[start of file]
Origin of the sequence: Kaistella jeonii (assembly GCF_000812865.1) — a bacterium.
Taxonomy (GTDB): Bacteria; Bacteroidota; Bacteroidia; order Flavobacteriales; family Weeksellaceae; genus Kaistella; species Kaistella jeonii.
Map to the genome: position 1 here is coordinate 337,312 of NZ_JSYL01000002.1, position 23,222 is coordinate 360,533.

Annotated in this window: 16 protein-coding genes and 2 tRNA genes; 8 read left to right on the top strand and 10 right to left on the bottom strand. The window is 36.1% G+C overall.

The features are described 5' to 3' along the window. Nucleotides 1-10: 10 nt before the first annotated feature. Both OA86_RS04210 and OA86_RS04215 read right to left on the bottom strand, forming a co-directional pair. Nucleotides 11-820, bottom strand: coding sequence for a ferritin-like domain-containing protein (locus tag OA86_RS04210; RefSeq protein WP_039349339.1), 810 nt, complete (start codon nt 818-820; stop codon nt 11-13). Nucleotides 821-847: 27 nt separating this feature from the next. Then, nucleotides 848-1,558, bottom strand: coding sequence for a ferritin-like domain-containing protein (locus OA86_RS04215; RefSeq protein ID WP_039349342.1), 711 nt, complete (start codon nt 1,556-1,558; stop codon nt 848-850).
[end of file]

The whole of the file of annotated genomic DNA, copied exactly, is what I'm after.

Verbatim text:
Origin of the sequence: Kaistella jeonii (assembly GCF_000812865.1) — a bacterium.
Taxonomy (GTDB): Bacteria; Bacteroidota; Bacteroidia; order Flavobacteriales; family Weeksellaceae; genus Kaistella; species Kaistella jeonii.
Map to the genome: position 1 here is coordinate 337,312 of NZ_JSYL01000002.1, position 23,222 is coordinate 360,533.

Annotated in this window: 16 protein-coding genes and 2 tRNA genes; 8 read left to right on the top strand and 10 right to left on the bottom strand. The window is 36.1% G+C overall.

The features are described 5' to 3' along the window. Nucleotides 1-10: 10 nt before the first annotated feature. Both OA86_RS04210 and OA86_RS04215 read right to left on the bottom strand, forming a co-directional pair. Nucleotides 11-820, bottom strand: coding sequence for a ferritin-like domain-containing protein (locus tag OA86_RS04210; RefSeq protein WP_039349339.1), 810 nt, complete (start codon nt 818-820; stop codon nt 11-13). Nucleotides 821-847: 27 nt separating this feature from the next. Then, nucleotides 848-1,558, bottom strand: coding sequence for a ferritin-like domain-containing protein (locus OA86_RS04215; RefSeq protein ID WP_039349342.1), 711 nt, complete (start codon nt 1,556-1,558; stop codon nt 848-850).